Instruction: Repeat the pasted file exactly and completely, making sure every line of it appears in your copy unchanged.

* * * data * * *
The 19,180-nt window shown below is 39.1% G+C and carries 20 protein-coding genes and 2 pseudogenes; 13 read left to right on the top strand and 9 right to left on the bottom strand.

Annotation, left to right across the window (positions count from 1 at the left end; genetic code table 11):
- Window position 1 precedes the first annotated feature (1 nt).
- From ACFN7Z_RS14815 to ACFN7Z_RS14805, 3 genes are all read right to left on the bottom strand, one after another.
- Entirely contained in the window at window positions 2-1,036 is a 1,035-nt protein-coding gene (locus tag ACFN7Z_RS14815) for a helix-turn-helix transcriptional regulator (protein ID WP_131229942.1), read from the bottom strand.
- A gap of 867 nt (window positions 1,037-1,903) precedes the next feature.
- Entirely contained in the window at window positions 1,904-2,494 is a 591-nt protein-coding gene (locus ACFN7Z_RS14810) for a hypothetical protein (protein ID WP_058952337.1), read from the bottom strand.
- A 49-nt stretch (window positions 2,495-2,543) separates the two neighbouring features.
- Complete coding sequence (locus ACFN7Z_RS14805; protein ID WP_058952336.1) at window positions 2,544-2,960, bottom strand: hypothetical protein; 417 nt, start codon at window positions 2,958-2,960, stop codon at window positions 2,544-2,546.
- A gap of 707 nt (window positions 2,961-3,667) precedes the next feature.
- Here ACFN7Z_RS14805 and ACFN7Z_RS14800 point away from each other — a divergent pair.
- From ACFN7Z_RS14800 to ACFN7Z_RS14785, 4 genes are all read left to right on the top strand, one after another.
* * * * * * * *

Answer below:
The 19,180-nt window shown below is 39.1% G+C and carries 20 protein-coding genes and 2 pseudogenes; 13 read left to right on the top strand and 9 right to left on the bottom strand.

Annotation, left to right across the window (positions count from 1 at the left end; genetic code table 11):
- Window position 1 precedes the first annotated feature (1 nt).
- From ACFN7Z_RS14815 to ACFN7Z_RS14805, 3 genes are all read right to left on the bottom strand, one after another.
- Entirely contained in the window at window positions 2-1,036 is a 1,035-nt protein-coding gene (locus tag ACFN7Z_RS14815) for a helix-turn-helix transcriptional regulator (protein ID WP_131229942.1), read from the bottom strand.
- A gap of 867 nt (window positions 1,037-1,903) precedes the next feature.
- Entirely contained in the window at window positions 1,904-2,494 is a 591-nt protein-coding gene (locus ACFN7Z_RS14810) for a hypothetical protein (protein ID WP_058952337.1), read from the bottom strand.
- A 49-nt stretch (window positions 2,495-2,543) separates the two neighbouring features.
- Complete coding sequence (locus ACFN7Z_RS14805; protein ID WP_058952336.1) at window positions 2,544-2,960, bottom strand: hypothetical protein; 417 nt, start codon at window positions 2,958-2,960, stop codon at window positions 2,544-2,546.
- A gap of 707 nt (window positions 2,961-3,667) precedes the next feature.
- Here ACFN7Z_RS14805 and ACFN7Z_RS14800 point away from each other — a divergent pair.
- From ACFN7Z_RS14800 to ACFN7Z_RS14785, 4 genes are all read left to right on the top strand, one after another.